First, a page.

The latest State of Research podcast looks at the School of Advanced Materials Discovery, where researchers work with 3D printers to create a material that’s almost chemically identical to bone.
Inside the laboratories of the School of Advanced Materials Discovery, researchers work with 3D printers to create a material that’s almost chemically identical to bone, a method that could have significant medical applications.
Nelson Isaacson, a graduate student researcher working with mechanical engineering professor David Prawel, is researching how to make this bone-like material stronger so it can be used in surgeries with patients facing bone damage, in places like the hips and legs that bear considerable weight.
Isaacson, who previously worked in the automation industry, came to CSU interested in advancing society through research. Our conversation with Isaacson revealed the challenges that come with creating artificial bones in a lab. Through this work, he has become astonished at how effective human bodies are at engineering the bones inside of us.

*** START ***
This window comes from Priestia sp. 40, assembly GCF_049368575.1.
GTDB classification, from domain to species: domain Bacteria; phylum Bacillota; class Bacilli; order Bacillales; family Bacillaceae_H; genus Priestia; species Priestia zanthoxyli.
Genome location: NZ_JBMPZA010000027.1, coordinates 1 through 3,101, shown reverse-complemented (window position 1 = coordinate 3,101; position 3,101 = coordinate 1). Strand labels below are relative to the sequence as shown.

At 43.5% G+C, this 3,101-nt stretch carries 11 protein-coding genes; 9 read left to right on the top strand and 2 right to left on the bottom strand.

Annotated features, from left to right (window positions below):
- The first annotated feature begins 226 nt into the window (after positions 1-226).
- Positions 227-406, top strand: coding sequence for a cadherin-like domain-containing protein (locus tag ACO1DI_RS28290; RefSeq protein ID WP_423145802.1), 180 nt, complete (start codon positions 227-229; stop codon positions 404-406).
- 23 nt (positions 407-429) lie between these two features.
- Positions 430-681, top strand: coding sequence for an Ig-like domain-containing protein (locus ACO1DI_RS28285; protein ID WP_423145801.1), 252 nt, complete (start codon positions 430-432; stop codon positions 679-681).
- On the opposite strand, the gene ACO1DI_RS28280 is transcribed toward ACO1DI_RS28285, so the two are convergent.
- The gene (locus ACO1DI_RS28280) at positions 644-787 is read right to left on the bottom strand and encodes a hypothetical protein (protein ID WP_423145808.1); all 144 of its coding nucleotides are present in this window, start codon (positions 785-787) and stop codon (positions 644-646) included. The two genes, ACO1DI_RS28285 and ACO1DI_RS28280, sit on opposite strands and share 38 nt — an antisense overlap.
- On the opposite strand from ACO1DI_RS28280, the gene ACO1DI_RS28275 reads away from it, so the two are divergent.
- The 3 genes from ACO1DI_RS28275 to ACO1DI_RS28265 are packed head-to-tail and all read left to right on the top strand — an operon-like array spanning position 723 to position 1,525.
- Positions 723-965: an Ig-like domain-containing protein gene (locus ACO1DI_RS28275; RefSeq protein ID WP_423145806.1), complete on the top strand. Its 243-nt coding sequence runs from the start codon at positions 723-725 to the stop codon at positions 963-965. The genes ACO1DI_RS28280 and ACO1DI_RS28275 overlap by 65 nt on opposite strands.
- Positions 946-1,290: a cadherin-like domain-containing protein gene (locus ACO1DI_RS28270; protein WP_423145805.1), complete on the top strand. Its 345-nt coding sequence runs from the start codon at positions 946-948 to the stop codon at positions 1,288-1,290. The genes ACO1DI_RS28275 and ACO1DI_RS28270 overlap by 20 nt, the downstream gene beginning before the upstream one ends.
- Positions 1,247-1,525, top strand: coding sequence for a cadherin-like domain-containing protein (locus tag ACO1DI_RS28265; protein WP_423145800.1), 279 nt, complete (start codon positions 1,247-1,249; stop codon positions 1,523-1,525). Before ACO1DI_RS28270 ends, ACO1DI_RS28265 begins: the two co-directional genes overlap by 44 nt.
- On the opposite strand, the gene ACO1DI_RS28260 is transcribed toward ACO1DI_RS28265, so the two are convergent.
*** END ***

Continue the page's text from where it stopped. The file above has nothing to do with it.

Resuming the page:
By printing this material in different ways, Isaacson hopes to create a stronger end-product.
“I’m looking at finding ways to print it in different configurations and different structural designs,” Isaacson said. “We’re aiming for cortical bone which is the strongest type of bone we have.”
The goal is to make this material bioresorbable, which means that, once implanted, the bone-like material will incorporate itself into the existing bone and become virtually unnoticeable.
The idea is that a year or two after surgery, “you wouldn’t be able to see that it was artificial,” Isaacson said.
Listen to the full story on The State of Research podcast, which is available on Soundcloud, Spotify and Apple Podcasts.